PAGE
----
Keep following the footpath down the other side of the hill until you come to a more open area and a junction.

    Can you see the Sky Tip at the top of the hill on the far right? This and the other peaks in the area are nicknamed the Cornish Alps. The Sky Tip is a local landmark and can be seen from many places, even from the fishing boats out in the bay. There are many tips in Cornwall, the older they get the more plants they grow. Today some look like wooded hills. See how many you can spot around the area now you know what they are.
  11. At the open area and junction at the bottom of the hill turn left onto the Clay Trail. There are several of these Clay Trails in this part of Cornwall, all worth exploring. Head south following the trail for quite a way through changing woodland until it opens out into a sloping field on the right, once again with great views across St Austell Bay. As you approach the end of the field, the path takes a sharp right bend that leads to the field exit. The sign on the gatepost carries the number two and links to the National Cycle Network.

    Look out for large granite slabs with arrows carved into them. These mark out the clay trails in Cornwall. 
  12. After going through the gateway turn left onto the next bridleway past Vounder Farm and Barn. This very old track, that passes though ancient farmland, has been walked for hundreds of years. In the field on your right there is a garden, polytunnel and roundhouse used by our school and community groups. Further on, also on your right, you will see a drive to an old white farmhouse and farm buildings. This is Vounder Farm and Vounder Barn where Eden does staff training, and horticultural therapy with community groups. There has been a farm on this site since the 1400s. Stay on the main pathway. Just after Vounder you will pass an ancient sunken lane on your right. Stay straight ahead on the main path.

    Near the start of this section see if you can spot a massive holly tree on the left. Clue: it’s just before a steep grassy steep track to the left and the open gate ahead. After greeting the tree, head for the open gate on the main path.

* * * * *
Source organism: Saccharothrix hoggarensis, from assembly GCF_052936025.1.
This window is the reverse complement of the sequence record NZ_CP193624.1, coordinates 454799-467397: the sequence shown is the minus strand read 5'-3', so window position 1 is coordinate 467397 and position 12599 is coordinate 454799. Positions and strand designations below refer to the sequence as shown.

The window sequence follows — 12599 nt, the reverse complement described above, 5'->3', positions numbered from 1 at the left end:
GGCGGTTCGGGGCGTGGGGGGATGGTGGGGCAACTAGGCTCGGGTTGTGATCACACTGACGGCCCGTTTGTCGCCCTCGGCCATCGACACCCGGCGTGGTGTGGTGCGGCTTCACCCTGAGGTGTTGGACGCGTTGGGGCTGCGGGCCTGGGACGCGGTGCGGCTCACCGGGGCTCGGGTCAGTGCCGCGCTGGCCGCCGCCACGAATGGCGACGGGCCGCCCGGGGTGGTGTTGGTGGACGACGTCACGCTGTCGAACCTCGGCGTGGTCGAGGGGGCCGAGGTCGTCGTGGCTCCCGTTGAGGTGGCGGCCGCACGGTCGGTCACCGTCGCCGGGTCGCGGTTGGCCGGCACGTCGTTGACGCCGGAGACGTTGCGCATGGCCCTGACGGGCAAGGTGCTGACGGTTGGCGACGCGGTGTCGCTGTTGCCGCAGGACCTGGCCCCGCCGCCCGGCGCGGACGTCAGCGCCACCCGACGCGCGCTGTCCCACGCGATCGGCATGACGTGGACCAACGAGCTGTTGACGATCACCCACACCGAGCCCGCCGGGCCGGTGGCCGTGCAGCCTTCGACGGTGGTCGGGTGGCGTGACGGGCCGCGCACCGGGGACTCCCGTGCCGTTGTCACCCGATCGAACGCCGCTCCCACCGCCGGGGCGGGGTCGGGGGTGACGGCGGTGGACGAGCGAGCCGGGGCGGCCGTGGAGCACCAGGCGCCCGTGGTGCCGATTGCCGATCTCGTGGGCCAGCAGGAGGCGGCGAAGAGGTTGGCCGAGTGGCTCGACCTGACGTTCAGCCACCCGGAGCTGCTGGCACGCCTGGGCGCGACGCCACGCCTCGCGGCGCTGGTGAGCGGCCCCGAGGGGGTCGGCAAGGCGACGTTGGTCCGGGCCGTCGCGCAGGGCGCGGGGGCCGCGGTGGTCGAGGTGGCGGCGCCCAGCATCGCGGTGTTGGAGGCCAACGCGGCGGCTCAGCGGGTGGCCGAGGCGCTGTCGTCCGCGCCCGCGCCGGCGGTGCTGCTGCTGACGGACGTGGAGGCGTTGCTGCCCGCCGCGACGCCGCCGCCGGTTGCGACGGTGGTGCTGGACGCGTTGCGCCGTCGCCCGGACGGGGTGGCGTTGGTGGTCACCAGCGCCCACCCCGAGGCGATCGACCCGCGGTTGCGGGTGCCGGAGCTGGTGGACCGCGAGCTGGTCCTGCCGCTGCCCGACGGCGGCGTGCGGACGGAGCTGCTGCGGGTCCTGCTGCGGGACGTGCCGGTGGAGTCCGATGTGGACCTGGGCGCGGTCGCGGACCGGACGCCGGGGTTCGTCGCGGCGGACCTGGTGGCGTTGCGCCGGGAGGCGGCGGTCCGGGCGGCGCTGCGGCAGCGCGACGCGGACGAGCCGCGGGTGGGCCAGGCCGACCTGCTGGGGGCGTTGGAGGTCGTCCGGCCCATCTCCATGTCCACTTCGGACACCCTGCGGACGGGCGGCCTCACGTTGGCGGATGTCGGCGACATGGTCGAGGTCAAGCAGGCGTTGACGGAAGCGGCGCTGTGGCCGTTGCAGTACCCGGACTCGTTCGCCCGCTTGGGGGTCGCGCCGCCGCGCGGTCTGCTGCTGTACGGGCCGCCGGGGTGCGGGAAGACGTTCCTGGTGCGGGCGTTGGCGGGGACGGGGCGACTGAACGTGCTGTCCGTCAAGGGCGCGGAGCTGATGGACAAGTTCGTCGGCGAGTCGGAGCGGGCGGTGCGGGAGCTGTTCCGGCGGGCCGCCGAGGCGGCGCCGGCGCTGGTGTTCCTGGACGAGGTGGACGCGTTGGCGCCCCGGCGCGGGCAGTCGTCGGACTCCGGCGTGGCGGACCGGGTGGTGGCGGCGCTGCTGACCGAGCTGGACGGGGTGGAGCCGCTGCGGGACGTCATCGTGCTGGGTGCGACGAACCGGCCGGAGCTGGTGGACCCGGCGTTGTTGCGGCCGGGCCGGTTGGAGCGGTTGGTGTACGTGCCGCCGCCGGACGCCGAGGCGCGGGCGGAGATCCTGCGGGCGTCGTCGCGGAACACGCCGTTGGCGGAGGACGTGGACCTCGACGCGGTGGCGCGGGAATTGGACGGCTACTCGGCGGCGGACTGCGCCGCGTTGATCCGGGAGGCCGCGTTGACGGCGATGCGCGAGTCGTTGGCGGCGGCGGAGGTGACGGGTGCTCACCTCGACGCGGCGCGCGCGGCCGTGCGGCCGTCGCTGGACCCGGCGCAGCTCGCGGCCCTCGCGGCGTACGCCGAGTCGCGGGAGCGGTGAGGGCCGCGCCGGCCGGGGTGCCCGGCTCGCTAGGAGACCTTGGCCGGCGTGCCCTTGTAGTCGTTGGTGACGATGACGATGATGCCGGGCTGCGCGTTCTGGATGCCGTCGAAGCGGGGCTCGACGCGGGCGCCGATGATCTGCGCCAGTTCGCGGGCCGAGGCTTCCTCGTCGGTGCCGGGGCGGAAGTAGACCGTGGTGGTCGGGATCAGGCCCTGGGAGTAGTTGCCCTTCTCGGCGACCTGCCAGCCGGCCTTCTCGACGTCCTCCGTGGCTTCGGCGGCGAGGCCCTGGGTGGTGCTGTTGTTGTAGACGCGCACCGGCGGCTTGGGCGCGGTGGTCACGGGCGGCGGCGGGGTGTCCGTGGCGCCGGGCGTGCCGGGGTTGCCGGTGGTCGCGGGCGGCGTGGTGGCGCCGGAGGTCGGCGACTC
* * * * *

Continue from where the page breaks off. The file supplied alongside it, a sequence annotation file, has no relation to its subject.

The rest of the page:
13. The path leads into another farmyard containing a range of old farm buildings. This is Restineas Farm which is being restored with the aim of becoming a Learning Centre. Continue along the green lane.

    Can you see five of the sides as you approach the unusual octagonal farm building? How many sides does the whole octagonal building have? 
  14. As you leave Restineas, peep through the hedge on your right and you will get a glimpse of YHA Eden Project. On the opposite side a steep track leads to the YHA campsite. Continue along the main green lane back to the North Road. Turn right down the hill keeping on the footpath. Can you see what the YHA Snoozeboxes are made of? They are converted shipping containers. Each one contains a double bed, bunk beds and even an ensuite shower room and loo! 
  15. Go past the main entrance to the YHA on the right and bear round to the right. When you reach the zebra crossing, cross the road and head left towards the big wooden tower which is the Hangloose landing point. Hangloose is an activity centre based at the Eden Project.

    On the other side of the road you will see the Green Build Hub which is where our degree-course students are based.

    Can you see the end of the Hangloose zip wire? It’s England’s longest zip wire and provides a great bird’s eye view of the Eden Biomes. These massive greenhouses house the largest rainforest in captivity. 
  16. Finally take the zebra crossing back to Pineapple Car Park. Between the Green Build Hub building on the corner Hub and Pineapple car park can you see Eden’s Waste Recycling Centre? Here we recycle glass, cardboard, paper, and most other ‘waste’ and also compost the food waste to turn into food for the plants. Nothing is ‘waste’ until it is wasted.